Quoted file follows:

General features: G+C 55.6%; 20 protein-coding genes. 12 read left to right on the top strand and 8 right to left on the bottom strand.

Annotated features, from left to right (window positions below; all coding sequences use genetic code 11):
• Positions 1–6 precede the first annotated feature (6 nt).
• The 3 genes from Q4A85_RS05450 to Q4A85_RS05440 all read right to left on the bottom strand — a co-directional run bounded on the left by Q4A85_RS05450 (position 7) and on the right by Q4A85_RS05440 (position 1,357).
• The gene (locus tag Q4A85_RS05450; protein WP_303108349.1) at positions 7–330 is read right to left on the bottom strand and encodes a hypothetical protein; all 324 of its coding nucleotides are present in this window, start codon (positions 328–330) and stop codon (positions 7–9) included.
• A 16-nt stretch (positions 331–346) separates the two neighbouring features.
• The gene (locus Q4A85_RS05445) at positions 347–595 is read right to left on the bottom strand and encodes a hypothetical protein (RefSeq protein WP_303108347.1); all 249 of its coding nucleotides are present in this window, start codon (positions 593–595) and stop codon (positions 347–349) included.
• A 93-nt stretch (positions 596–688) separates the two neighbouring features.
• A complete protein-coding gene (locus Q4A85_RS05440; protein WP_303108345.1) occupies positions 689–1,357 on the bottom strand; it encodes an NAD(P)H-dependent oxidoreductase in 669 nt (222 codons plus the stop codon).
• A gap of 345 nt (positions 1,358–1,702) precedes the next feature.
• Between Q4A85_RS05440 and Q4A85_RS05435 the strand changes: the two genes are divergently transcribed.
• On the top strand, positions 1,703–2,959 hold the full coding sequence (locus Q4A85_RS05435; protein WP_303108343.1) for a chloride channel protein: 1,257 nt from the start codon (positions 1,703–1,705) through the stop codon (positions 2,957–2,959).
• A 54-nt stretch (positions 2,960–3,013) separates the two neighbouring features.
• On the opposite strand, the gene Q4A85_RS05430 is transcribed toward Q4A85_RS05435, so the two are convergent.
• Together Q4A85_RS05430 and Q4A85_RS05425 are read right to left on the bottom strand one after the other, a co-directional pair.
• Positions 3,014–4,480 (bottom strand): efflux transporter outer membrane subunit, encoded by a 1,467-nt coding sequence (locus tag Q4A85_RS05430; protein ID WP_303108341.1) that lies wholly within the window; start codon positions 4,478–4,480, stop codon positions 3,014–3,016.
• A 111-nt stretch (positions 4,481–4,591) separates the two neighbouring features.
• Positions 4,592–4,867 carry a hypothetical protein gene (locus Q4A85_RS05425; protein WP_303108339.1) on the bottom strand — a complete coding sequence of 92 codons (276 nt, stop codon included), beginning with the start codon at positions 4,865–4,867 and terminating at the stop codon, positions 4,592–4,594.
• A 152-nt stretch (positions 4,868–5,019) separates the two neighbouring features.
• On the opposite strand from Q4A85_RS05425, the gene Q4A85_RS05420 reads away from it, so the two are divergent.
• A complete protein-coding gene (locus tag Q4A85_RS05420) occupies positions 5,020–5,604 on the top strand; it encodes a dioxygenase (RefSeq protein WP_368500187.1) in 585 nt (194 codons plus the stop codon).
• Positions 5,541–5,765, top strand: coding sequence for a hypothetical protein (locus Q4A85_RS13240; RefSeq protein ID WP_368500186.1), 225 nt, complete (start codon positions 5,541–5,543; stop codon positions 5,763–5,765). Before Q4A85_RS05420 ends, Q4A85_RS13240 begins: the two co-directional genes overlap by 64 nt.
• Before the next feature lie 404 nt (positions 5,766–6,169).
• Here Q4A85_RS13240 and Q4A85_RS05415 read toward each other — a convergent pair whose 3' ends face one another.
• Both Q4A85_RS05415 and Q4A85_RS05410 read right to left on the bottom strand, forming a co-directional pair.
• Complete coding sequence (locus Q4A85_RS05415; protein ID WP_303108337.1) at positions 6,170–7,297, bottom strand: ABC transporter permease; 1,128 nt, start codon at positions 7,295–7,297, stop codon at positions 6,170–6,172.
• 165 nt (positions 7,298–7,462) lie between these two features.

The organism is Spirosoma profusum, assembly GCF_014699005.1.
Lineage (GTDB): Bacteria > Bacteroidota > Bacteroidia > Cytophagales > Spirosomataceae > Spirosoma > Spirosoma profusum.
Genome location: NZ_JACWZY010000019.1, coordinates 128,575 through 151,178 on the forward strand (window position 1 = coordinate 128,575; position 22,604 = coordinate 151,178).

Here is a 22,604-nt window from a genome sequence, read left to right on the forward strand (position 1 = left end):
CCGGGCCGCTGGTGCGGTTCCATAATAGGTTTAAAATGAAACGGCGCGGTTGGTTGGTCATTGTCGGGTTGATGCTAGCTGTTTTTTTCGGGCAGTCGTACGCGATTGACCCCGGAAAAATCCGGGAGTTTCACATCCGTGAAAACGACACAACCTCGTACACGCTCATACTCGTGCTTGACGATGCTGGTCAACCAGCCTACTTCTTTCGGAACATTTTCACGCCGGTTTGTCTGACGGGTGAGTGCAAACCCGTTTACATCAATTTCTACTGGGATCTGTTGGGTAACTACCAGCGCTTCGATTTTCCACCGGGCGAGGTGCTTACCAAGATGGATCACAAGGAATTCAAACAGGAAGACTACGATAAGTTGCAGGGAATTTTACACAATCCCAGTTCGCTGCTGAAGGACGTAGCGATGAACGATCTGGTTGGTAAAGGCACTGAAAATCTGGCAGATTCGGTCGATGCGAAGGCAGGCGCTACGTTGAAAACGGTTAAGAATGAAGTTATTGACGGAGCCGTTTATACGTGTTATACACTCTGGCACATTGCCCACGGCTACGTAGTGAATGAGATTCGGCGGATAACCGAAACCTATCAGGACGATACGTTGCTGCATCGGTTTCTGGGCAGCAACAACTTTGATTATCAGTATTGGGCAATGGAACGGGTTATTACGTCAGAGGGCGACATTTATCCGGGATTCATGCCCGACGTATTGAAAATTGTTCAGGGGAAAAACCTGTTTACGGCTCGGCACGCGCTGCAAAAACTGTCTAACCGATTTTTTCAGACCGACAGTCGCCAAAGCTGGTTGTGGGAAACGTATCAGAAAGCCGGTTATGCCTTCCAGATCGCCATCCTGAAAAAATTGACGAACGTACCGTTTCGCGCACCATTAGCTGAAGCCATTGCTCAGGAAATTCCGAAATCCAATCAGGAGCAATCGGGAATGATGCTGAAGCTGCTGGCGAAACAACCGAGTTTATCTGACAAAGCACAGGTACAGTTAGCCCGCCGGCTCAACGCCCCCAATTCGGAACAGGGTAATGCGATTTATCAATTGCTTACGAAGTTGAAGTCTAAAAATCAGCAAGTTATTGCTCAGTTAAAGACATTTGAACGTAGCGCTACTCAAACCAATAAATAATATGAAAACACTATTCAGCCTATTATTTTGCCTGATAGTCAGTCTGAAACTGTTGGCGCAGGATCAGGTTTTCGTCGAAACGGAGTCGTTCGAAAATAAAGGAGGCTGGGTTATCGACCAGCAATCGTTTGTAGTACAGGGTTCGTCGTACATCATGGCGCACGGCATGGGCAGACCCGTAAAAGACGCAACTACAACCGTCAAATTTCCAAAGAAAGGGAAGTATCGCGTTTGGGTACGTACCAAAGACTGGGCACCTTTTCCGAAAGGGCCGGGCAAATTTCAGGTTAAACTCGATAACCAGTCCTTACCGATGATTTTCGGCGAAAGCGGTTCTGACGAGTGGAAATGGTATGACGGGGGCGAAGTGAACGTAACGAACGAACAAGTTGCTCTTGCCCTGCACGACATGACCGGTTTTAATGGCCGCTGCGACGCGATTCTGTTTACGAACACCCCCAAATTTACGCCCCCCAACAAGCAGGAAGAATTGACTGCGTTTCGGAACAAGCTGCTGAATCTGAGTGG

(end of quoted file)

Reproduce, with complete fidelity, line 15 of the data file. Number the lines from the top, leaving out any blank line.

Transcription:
• Together Q4A85_RS05430 and Q4A85_RS05425 are read right to left on the bottom strand one after the other, a co-directional pair.